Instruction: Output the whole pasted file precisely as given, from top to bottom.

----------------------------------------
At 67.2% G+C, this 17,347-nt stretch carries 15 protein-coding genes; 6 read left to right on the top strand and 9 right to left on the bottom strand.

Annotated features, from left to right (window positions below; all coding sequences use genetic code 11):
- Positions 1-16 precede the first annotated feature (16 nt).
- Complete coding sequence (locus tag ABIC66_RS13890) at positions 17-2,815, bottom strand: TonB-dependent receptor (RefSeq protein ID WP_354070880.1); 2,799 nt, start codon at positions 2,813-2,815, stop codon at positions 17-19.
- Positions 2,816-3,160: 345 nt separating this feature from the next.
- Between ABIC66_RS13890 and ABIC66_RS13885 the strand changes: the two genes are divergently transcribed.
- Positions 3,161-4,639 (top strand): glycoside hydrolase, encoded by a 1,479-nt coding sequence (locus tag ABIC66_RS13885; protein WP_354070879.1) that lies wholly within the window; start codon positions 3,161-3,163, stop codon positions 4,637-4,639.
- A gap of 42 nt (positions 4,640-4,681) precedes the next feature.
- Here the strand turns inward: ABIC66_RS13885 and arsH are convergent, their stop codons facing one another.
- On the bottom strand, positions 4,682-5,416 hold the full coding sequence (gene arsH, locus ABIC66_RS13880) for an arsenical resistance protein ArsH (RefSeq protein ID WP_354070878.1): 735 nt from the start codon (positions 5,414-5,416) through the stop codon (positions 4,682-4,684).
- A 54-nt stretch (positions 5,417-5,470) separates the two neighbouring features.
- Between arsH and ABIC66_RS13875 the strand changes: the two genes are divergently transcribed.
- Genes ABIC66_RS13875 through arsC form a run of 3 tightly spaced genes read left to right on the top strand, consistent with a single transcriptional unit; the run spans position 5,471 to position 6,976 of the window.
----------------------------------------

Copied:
At 67.2% G+C, this 17,347-nt stretch carries 15 protein-coding genes; 6 read left to right on the top strand and 9 right to left on the bottom strand.

Annotated features, from left to right (window positions below; all coding sequences use genetic code 11):
- Positions 1-16 precede the first annotated feature (16 nt).
- Complete coding sequence (locus tag ABIC66_RS13890) at positions 17-2,815, bottom strand: TonB-dependent receptor (RefSeq protein ID WP_354070880.1); 2,799 nt, start codon at positions 2,813-2,815, stop codon at positions 17-19.
- Positions 2,816-3,160: 345 nt separating this feature from the next.
- Between ABIC66_RS13890 and ABIC66_RS13885 the strand changes: the two genes are divergently transcribed.
- Positions 3,161-4,639 (top strand): glycoside hydrolase, encoded by a 1,479-nt coding sequence (locus tag ABIC66_RS13885; protein WP_354070879.1) that lies wholly within the window; start codon positions 3,161-3,163, stop codon positions 4,637-4,639.
- A gap of 42 nt (positions 4,640-4,681) precedes the next feature.
- Here the strand turns inward: ABIC66_RS13885 and arsH are convergent, their stop codons facing one another.
- On the bottom strand, positions 4,682-5,416 hold the full coding sequence (gene arsH, locus ABIC66_RS13880) for an arsenical resistance protein ArsH (RefSeq protein ID WP_354070878.1): 735 nt from the start codon (positions 5,414-5,416) through the stop codon (positions 4,682-4,684).
- A 54-nt stretch (positions 5,417-5,470) separates the two neighbouring features.
- Between arsH and ABIC66_RS13875 the strand changes: the two genes are divergently transcribed.
- Genes ABIC66_RS13875 through arsC form a run of 3 tightly spaced genes read left to right on the top strand, consistent with a single transcriptional unit; the run spans position 5,471 to position 6,976 of the window.